In a subsequent study, LPS was administered after the acquisition phase to determine whether activation of the peripheral innate immune system interfered with an animal's ability to integrate new information with existing memories to complete a hippocampus-dependent task. Mice were subjected to a 7 d acquisition period and effects of LPS on spatial working memory in a matching-to-place task were assessed during a 5 d testing period that immediately followed. After the acquisition phase and before training on test day 2 (day 9), IL-6+/+ mice were injected intraperitoneally with saline or LPS and swam 4 h later and every 24 h thereafter (n = 12). Repeated-measures ANOVA of swim speed, escape latency, and distance swam during the 5 d testing period (days 8–12) revealed significant main effects of day, LPS and day by LPS interactions for each performance measures (p < 0.01). Mice treated with LPS swam slower and had increased escape latencies the day of treatment (day 9) and 24 h later (day 10) compared with saline controls (p < 0.01) (Fig. 2). Furthermore, LPS-treated mice had increased distance swam to platform on day 9 compared with saline controls (p < 0.01) (Fig. 2). These findings showed that LPS administration after the acquisition phase impaired the ability of mice to locate the platform in a matching-to-place version of the Morris water maze. Collectively, results from the two studies suggest that activation of the peripheral innate immune system did not inhibit acquisition during the early phase of testing but reduced the ability to affectively integrate new information with existing memories to complete this hippocampus-dependent task at the later time point.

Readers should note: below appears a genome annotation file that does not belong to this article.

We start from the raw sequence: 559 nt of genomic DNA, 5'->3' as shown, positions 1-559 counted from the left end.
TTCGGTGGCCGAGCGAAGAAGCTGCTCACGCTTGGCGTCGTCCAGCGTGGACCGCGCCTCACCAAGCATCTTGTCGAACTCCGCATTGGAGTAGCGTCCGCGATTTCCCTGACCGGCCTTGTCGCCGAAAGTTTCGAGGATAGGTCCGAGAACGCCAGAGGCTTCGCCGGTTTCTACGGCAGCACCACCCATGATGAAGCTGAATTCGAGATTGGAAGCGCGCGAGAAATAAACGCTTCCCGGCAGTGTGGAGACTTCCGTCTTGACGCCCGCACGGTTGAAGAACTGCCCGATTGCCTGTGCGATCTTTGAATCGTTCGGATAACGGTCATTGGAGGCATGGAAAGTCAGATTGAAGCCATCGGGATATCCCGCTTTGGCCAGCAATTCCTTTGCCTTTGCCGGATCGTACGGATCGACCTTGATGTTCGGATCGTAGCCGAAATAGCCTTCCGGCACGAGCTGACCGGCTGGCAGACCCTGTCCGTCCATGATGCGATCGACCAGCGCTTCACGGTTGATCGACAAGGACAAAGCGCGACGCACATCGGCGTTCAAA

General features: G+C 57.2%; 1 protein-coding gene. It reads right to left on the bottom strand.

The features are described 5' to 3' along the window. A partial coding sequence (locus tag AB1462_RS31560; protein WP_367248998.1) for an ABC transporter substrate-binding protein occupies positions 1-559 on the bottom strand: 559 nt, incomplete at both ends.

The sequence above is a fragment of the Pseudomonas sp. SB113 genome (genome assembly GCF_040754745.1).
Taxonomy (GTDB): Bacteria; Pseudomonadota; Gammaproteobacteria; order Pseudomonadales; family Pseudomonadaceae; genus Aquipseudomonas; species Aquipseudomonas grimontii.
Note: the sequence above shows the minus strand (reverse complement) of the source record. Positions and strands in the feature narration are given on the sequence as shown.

IL-6−/− mice are refractory to LPS-induced deficits in spatial working memory